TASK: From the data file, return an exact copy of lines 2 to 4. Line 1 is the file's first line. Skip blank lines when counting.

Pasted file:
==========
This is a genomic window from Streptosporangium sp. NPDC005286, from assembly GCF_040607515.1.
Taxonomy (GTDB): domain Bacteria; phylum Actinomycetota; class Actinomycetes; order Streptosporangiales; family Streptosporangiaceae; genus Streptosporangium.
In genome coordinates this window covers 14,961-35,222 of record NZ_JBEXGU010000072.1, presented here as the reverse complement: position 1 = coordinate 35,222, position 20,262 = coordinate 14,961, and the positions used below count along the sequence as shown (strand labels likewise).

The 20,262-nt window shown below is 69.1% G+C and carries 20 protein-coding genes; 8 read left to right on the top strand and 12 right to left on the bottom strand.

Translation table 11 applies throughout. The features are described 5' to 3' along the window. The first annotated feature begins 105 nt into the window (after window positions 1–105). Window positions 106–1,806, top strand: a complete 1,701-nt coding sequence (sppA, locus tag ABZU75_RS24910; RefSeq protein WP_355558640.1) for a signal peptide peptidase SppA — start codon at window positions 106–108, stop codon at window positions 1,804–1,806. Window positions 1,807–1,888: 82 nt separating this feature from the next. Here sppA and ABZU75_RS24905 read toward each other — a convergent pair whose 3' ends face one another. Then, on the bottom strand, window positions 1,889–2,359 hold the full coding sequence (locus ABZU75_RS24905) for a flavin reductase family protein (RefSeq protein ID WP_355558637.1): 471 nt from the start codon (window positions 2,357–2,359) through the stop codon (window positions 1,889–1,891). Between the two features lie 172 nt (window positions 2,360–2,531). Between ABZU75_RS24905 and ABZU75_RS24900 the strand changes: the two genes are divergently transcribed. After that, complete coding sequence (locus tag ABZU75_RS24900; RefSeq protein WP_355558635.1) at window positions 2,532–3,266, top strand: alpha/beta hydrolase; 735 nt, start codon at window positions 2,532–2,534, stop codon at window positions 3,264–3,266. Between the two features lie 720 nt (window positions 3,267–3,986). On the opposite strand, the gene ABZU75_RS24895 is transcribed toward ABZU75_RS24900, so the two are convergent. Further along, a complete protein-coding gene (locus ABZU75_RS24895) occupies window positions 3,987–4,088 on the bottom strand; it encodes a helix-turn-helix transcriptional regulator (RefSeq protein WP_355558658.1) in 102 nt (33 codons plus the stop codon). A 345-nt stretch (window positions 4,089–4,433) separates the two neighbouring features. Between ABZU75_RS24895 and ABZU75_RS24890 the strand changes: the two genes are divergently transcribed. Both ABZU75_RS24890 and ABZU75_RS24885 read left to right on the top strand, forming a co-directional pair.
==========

Taxonomy (GTDB): domain Bacteria; phylum Actinomycetota; class Actinomycetes; order Streptosporangiales; family Streptosporangiaceae; genus Streptosporangium.
In genome coordinates this window covers 14,961-35,222 of record NZ_JBEXGU010000072.1, presented here as the reverse complement: position 1 = coordinate 35,222, position 20,262 = coordinate 14,961, and the positions used below count along the sequence as shown (strand labels likewise).

The 20,262-nt window shown below is 69.1% G+C and carries 20 protein-coding genes; 8 read left to right on the top strand and 12 right to left on the bottom strand.